Last year I experimented with Eggs and the effects of aperture and shutter speed, this week on #Ayearwithmycamera – Emma challenged us to look at the direction of light and thought that this was a great opportunity to put my camera in manual and take it through its paces … and I thought I would share my results.
The camera settings I choose to use were: ISO100 (least amount of grain) F8, 1/200 sec – I was shooting in my lounge on a glass table with the blinds pulled to limit the ambient light. I had the camera on a tripod, I focused the camera for the first image and then left it alone so the only thing I changed was the flash. With the flash off camera and to the right of the flowers I experimented with the power of the flash – I was using my canon speedlite with a snood attached to add direction to the light.
From the above experiment I decided to stick with a manual flash power of 1/16th – at the lower power I felt that the image was too dark, at full power the highlights were blown and too much background was included – but around 1/16 power I liked the feel of the image – so decided for the rest of today’s shoot I would leave the camera and the flash settings alone.
I then decided next I would move the flash, instead of lighting from the side, I would pop the flash on top of my camera – still with the modifier (snood) attached. Aiming the snood towards the flowers and I realised my camera was too high to showcase the flowers, and straight away I can see the wall lit up behind, bouncing off the ceiling and there is not enough light to create an image – removing the snood and the direct flash leave a harsh shadow on the wall behind and includes all the clutter of my lounge, trying again to bounce if off the ceiling now that there is more light, and the results are more pleasing but way to dark – if this was my only option I would need to include more flash.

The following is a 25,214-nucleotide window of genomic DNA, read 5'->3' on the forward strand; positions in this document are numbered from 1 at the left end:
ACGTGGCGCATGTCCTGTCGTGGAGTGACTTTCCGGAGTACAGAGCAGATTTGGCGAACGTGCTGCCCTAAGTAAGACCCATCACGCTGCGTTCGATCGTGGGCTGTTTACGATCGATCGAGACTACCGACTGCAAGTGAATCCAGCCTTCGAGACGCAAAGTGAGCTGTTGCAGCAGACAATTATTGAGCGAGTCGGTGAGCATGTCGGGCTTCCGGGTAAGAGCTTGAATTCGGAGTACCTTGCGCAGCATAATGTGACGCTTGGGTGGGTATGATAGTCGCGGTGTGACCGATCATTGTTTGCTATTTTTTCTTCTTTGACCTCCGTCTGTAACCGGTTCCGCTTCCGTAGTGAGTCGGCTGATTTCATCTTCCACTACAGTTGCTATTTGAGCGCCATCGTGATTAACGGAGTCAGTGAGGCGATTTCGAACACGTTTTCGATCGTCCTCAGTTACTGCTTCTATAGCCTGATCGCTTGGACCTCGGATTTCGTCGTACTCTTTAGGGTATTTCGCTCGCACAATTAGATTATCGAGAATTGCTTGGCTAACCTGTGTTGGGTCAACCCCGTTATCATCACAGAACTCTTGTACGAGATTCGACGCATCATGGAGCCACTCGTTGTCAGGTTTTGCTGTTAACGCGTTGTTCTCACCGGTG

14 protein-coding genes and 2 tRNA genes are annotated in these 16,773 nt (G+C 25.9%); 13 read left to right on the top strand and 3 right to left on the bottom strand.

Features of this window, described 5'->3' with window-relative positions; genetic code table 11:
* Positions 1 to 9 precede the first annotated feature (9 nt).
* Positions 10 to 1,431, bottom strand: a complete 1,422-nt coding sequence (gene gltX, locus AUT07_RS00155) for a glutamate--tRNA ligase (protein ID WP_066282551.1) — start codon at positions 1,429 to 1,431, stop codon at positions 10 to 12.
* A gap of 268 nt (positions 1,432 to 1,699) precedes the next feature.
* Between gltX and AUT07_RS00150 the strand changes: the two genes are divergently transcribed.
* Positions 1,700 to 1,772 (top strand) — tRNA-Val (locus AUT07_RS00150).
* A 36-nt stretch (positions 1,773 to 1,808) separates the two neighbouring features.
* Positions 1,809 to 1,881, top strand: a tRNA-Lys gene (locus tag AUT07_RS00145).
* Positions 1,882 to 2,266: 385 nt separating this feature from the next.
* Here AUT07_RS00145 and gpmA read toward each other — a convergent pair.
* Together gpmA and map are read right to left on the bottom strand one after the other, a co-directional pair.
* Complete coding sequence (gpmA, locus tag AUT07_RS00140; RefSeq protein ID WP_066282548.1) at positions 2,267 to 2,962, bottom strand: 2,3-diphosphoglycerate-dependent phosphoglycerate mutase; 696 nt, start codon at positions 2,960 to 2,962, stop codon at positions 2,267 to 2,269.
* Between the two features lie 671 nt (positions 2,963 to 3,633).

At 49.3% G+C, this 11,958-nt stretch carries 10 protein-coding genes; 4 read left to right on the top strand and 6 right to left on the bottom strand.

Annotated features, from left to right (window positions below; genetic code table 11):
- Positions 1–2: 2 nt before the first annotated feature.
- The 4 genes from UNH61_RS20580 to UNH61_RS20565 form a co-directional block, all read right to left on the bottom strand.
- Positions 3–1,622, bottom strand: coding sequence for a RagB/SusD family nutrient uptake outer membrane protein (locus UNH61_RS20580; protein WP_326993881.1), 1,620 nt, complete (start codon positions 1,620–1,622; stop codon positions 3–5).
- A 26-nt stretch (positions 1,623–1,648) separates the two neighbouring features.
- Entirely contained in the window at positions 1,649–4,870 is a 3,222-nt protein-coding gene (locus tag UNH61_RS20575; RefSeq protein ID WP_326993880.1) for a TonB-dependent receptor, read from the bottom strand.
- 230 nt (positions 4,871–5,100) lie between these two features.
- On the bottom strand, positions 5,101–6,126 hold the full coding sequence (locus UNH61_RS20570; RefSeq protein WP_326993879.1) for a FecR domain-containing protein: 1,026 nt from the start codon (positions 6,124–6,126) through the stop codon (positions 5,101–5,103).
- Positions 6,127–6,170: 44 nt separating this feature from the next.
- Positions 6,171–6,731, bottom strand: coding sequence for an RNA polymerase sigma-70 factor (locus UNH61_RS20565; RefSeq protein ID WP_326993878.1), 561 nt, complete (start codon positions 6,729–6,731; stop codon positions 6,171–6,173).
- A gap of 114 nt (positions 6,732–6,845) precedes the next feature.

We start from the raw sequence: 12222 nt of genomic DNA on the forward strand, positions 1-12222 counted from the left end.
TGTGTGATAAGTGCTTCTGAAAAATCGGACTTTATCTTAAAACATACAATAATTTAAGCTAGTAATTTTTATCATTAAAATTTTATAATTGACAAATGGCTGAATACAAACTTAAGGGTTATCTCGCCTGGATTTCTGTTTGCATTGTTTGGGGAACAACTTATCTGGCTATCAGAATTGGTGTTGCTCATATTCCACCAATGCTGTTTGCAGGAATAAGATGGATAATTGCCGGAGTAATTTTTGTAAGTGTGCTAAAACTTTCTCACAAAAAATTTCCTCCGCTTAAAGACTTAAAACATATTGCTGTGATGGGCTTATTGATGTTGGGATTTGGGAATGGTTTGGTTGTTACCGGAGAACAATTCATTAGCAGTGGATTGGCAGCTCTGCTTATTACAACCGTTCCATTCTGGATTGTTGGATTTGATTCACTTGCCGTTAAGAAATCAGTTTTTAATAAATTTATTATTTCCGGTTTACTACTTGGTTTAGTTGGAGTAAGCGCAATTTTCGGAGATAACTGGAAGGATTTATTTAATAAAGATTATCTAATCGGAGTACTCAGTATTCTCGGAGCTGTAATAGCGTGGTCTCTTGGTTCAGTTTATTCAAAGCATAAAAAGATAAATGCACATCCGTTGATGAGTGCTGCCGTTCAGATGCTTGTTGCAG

My next experiment was with modifiers – I moved the flash to 45 degrees from the camera and only changed the light modifier … I started with the snood, I then did one without a modifier, added a white umbrella which I put the light through. I then tried closing the umbrella as the background was too bright. I then changed to a silver lined umbrella and bounced the light first with it fully open and then partly open and then repeated this with an umbrella that was silver and white on the inside.For my final shot I moved the umbrella behind the tulips to back light it. I really liked the silver umbrella lighting and the more directional lighting of the snood ….
I decided I would continue with the Snood and under take Emma’s Lighting Challenge – her idea was to control the light from direct directions to see what impact it has on the image, she suggested we could try natural light or flash, and as I want to learn more flash skills I thought this was the best option for me.
I experimented with the flash to the right, left, above, behind, below (thank goodness for the glass table) and in front – I tried to keep the light source a similar distance from the subject and my settings were the same throughout. It really highlighted to me – how light can make or break an image, how I want to avoid direct flash if at all possible and how by taking control you really can change an image.
Before I show an edited shot – all the above are straight from camera, although cropped… I want to share some of my set up – this image was taken on my iphone – as I had the tulips set up…. You can see the tulips balanced on a glass table, the camera in to the left and the umbrellas with the silver and white inside lighting the flowers, throughout the session – the only thing that moved was the light!
This is one of my favourite images – this is with the silver umbrella bouncing the light onto my subject, the background is dark, I dodged it in photoshop to enhance the darkness, the colours are vibrant and the shadows add depth, the vase clearly shows you the light source is the the left of the image and the curve of the flowers almost indicates they are growing towards the light.
I hope you like it too … thanks to my mum for the tulips and for my dutch friends on the water tip!